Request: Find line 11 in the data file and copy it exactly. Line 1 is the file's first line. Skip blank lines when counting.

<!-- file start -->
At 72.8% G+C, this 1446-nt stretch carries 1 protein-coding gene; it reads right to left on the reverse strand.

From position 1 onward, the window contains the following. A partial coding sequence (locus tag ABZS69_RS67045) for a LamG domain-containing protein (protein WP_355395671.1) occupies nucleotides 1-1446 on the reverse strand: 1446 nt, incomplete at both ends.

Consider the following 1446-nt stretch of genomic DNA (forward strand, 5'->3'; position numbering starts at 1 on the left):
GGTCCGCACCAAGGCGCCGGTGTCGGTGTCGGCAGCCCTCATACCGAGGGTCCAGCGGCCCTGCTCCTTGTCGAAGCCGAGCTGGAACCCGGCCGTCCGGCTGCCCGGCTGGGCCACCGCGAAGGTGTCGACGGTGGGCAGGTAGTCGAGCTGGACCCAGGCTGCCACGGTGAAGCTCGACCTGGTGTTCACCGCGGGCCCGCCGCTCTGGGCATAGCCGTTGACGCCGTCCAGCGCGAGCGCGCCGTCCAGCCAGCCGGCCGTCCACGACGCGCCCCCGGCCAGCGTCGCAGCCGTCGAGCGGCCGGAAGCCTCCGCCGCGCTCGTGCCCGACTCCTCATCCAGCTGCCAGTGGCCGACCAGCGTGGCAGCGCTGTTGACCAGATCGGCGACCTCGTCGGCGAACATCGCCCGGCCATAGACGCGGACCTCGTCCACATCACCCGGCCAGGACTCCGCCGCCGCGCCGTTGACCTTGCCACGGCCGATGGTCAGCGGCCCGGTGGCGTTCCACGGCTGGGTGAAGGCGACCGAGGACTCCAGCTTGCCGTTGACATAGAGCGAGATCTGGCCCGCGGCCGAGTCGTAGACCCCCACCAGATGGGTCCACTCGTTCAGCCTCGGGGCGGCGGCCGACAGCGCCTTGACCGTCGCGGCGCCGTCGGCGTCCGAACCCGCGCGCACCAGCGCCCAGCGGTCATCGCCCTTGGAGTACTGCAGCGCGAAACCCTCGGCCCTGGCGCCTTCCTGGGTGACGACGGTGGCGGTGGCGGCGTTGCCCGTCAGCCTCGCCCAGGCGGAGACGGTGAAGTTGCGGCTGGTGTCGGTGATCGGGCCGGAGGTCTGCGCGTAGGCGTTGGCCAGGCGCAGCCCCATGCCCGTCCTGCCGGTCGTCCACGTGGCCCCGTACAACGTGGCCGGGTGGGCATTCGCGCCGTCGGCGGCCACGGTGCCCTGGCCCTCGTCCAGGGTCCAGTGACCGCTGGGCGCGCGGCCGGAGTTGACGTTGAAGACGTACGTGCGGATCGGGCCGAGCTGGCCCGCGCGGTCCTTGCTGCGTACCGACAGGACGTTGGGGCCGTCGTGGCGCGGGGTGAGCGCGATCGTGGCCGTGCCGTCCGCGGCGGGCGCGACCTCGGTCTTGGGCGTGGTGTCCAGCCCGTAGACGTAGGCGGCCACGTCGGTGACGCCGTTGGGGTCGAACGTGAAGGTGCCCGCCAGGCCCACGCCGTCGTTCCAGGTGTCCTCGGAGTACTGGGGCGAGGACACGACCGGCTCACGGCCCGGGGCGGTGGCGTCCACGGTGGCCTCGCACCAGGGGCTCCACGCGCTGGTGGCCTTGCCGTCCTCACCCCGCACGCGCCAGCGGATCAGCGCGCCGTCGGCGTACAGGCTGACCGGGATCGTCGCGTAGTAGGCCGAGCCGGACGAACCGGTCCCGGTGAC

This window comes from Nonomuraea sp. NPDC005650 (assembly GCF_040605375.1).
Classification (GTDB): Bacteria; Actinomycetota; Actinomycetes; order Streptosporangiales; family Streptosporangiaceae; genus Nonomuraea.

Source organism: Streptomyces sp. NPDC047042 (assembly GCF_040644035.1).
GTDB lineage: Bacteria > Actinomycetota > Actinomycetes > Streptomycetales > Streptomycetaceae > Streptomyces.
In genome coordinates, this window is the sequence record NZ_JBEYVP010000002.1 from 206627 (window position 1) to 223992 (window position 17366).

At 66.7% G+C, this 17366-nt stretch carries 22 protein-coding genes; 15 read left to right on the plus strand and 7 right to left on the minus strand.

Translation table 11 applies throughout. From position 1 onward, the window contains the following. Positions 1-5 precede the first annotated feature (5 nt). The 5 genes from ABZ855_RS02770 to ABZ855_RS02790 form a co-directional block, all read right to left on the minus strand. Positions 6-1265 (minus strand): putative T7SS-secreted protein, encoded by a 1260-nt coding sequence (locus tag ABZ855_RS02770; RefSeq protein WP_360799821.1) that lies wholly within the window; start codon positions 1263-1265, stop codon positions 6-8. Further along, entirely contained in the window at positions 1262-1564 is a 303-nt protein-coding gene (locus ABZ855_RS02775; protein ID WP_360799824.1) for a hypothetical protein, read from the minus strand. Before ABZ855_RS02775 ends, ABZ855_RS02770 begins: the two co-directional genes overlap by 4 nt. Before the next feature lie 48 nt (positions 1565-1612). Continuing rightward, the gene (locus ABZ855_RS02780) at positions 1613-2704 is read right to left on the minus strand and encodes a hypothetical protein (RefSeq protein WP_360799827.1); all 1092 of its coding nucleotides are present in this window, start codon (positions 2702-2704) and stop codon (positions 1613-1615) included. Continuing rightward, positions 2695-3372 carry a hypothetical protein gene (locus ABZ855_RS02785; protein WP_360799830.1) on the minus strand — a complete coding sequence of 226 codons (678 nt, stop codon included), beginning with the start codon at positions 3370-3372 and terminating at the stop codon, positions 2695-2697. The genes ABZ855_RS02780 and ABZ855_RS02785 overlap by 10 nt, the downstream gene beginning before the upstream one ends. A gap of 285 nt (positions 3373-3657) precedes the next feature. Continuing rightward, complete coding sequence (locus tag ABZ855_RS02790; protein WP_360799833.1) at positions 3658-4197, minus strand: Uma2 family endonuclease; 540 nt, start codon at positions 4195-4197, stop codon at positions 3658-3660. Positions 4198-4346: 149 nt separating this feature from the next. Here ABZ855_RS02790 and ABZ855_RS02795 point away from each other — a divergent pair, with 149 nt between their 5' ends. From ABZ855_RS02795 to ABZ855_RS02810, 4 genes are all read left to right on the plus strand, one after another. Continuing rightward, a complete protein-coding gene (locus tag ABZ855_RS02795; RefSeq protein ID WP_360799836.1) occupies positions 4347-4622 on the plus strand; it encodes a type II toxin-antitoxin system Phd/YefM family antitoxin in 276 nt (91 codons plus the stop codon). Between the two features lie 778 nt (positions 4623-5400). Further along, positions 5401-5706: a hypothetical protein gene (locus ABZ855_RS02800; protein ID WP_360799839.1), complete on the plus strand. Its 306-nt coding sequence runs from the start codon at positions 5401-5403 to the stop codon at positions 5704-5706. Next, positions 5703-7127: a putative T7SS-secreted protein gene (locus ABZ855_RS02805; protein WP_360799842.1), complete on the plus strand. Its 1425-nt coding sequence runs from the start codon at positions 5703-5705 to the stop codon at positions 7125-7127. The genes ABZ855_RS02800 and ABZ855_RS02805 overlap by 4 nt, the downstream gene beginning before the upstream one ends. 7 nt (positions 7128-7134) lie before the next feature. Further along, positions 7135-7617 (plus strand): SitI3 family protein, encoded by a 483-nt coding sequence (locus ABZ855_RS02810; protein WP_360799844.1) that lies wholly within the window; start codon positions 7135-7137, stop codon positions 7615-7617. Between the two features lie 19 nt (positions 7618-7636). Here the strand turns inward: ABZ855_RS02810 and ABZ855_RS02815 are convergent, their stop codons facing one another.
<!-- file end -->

Translation table 11 applies throughout. From position 1 onward, the window contains the following. Positions 1-5 precede the first annotated feature (5 nt). The 5 genes from ABZ855_RS02770 to ABZ855_RS02790 form a co-directional block, all read right to left on the minus strand. Positions 6-1265 (minus strand): putative T7SS-secreted protein, encoded by a 1260-nt coding sequence (locus tag ABZ855_RS02770; RefSeq protein WP_360799821.1) that lies wholly within the window; start codon positions 1263-1265, stop codon positions 6-8. Further along, entirely contained in the window at positions 1262-1564 is a 303-nt protein-coding gene (locus ABZ855_RS02775; protein ID WP_360799824.1) for a hypothetical protein, read from the minus strand. Before ABZ855_RS02775 ends, ABZ855_RS02770 begins: the two co-directional genes overlap by 4 nt. Before the next feature lie 48 nt (positions 1565-1612). Continuing rightward, the gene (locus ABZ855_RS02780) at positions 1613-2704 is read right to left on the minus strand and encodes a hypothetical protein (RefSeq protein WP_360799827.1); all 1092 of its coding nucleotides are present in this window, start codon (positions 2702-2704) and stop codon (positions 1613-1615) included. Continuing rightward, positions 2695-3372 carry a hypothetical protein gene (locus ABZ855_RS02785; protein WP_360799830.1) on the minus strand — a complete coding sequence of 226 codons (678 nt, stop codon included), beginning with the start codon at positions 3370-3372 and terminating at the stop codon, positions 2695-2697. The genes ABZ855_RS02780 and ABZ855_RS02785 overlap by 10 nt, the downstream gene beginning before the upstream one ends. A gap of 285 nt (positions 3373-3657) precedes the next feature. Continuing rightward, complete coding sequence (locus tag ABZ855_RS02790; protein WP_360799833.1) at positions 3658-4197, minus strand: Uma2 family endonuclease; 540 nt, start codon at positions 4195-4197, stop codon at positions 3658-3660. Positions 4198-4346: 149 nt separating this feature from the next. Here ABZ855_RS02790 and ABZ855_RS02795 point away from each other — a divergent pair, with 149 nt between their 5' ends. From ABZ855_RS02795 to ABZ855_RS02810, 4 genes are all read left to right on the plus strand, one after another. Continuing rightward, a complete protein-coding gene (locus tag ABZ855_RS02795; RefSeq protein ID WP_360799836.1) occupies positions 4347-4622 on the plus strand; it encodes a type II toxin-antitoxin system Phd/YefM family antitoxin in 276 nt (91 codons plus the stop codon). Between the two features lie 778 nt (positions 4623-5400). Further along, positions 5401-5706: a hypothetical protein gene (locus ABZ855_RS02800; protein ID WP_360799839.1), complete on the plus strand. Its 306-nt coding sequence runs from the start codon at positions 5401-5403 to the stop codon at positions 5704-5706. Next, positions 5703-7127: a putative T7SS-secreted protein gene (locus ABZ855_RS02805; protein WP_360799842.1), complete on the plus strand. Its 1425-nt coding sequence runs from the start codon at positions 5703-5705 to the stop codon at positions 7125-7127. The genes ABZ855_RS02800 and ABZ855_RS02805 overlap by 4 nt, the downstream gene beginning before the upstream one ends. 7 nt (positions 7128-7134) lie before the next feature. Further along, positions 7135-7617 (plus strand): SitI3 family protein, encoded by a 483-nt coding sequence (locus ABZ855_RS02810; protein WP_360799844.1) that lies wholly within the window; start codon positions 7135-7137, stop codon positions 7615-7617. Between the two features lie 19 nt (positions 7618-7636). Here the strand turns inward: ABZ855_RS02810 and ABZ855_RS02815 are convergent, their stop codons facing one another.